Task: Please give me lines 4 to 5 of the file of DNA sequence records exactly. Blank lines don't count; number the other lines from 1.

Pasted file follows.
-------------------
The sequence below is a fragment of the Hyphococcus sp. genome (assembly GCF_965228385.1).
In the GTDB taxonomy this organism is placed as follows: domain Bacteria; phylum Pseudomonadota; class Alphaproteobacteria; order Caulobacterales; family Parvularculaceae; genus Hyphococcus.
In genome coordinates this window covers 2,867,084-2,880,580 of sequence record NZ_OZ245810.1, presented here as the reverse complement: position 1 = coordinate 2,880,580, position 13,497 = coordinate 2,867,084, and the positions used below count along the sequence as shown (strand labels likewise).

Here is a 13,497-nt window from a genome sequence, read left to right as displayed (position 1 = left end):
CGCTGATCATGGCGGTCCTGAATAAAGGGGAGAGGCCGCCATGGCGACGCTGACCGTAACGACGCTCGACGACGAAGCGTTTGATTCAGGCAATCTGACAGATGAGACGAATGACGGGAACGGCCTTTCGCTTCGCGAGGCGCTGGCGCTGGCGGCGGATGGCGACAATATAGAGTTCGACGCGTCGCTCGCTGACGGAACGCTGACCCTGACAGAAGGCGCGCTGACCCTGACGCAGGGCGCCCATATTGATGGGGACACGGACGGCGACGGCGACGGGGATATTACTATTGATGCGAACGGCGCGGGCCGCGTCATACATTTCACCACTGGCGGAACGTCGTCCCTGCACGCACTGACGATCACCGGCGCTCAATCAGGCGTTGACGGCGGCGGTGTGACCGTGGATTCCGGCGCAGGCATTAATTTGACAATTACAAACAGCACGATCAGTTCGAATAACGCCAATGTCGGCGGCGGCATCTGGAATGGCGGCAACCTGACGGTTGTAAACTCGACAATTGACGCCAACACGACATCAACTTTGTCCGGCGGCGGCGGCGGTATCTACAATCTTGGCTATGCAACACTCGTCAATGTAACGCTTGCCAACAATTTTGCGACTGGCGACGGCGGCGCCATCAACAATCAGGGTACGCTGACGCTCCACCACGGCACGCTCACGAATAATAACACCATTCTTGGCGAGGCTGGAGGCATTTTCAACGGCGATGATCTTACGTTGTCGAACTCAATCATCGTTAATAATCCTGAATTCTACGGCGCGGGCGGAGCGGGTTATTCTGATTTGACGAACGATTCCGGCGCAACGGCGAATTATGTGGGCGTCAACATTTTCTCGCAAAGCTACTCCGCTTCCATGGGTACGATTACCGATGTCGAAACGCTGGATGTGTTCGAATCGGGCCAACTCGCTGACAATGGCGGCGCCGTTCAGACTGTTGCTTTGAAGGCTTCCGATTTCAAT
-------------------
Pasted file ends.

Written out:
Here is a 13,497-nt window from a genome sequence, read left to right as displayed (position 1 = left end):
CGCTGATCATGGCGGTCCTGAATAAAGGGGAGAGGCCGCCATGGCGACGCTGACCGTAACGACGCTCGACGACGAAGCGTTTGATTCAGGCAATCTGACAGATGAGACGAATGACGGGAACGGCCTTTCGCTTCGCGAGGCGCTGGCGCTGGCGGCGGATGGCGACAATATAGAGTTCGACGCGTCGCTCGCTGACGGAACGCTGACCCTGACAGAAGGCGCGCTGACCCTGACGCAGGGCGCCCATATTGATGGGGACACGGACGGCGACGGCGACGGGGATATTACTATTGATGCGAACGGCGCGGGCCGCGTCATACATTTCACCACTGGCGGAACGTCGTCCCTGCACGCACTGACGATCACCGGCGCTCAATCAGGCGTTGACGGCGGCGGTGTGACCGTGGATTCCGGCGCAGGCATTAATTTGACAATTACAAACAGCACGATCAGTTCGAATAACGCCAATGTCGGCGGCGGCATCTGGAATGGCGGCAACCTGACGGTTGTAAACTCGACAATTGACGCCAACACGACATCAACTTTGTCCGGCGGCGGCGGCGGTATCTACAATCTTGGCTATGCAACACTCGTCAATGTAACGCTTGCCAACAATTTTGCGACTGGCGACGGCGGCGCCATCAACAATCAGGGTACGCTGACGCTCCACCACGGCACGCTCACGAATAATAACACCATTCTTGGCGAGGCTGGAGGCATTTTCAACGGCGATGATCTTACGTTGTCGAACTCAATCATCGTTAATAATCCTGAATTCTACGGCGCGGGCGGAGCGGGTTATTCTGATTTGACGAACGATTCCGGCGCAACGGCGAATTATGTGGGCGTCAACATTTTCTCGCAAAGCTACTCCGCTTCCATGGGTACGATTACCGATGTCGAAACGCTGGATGTGTTCGAATCGGGCCAACTCGCTGACAATGGCGGCGCCGTTCAGACTGTTGCTTTGAAGGCTTCCGATTTCAAT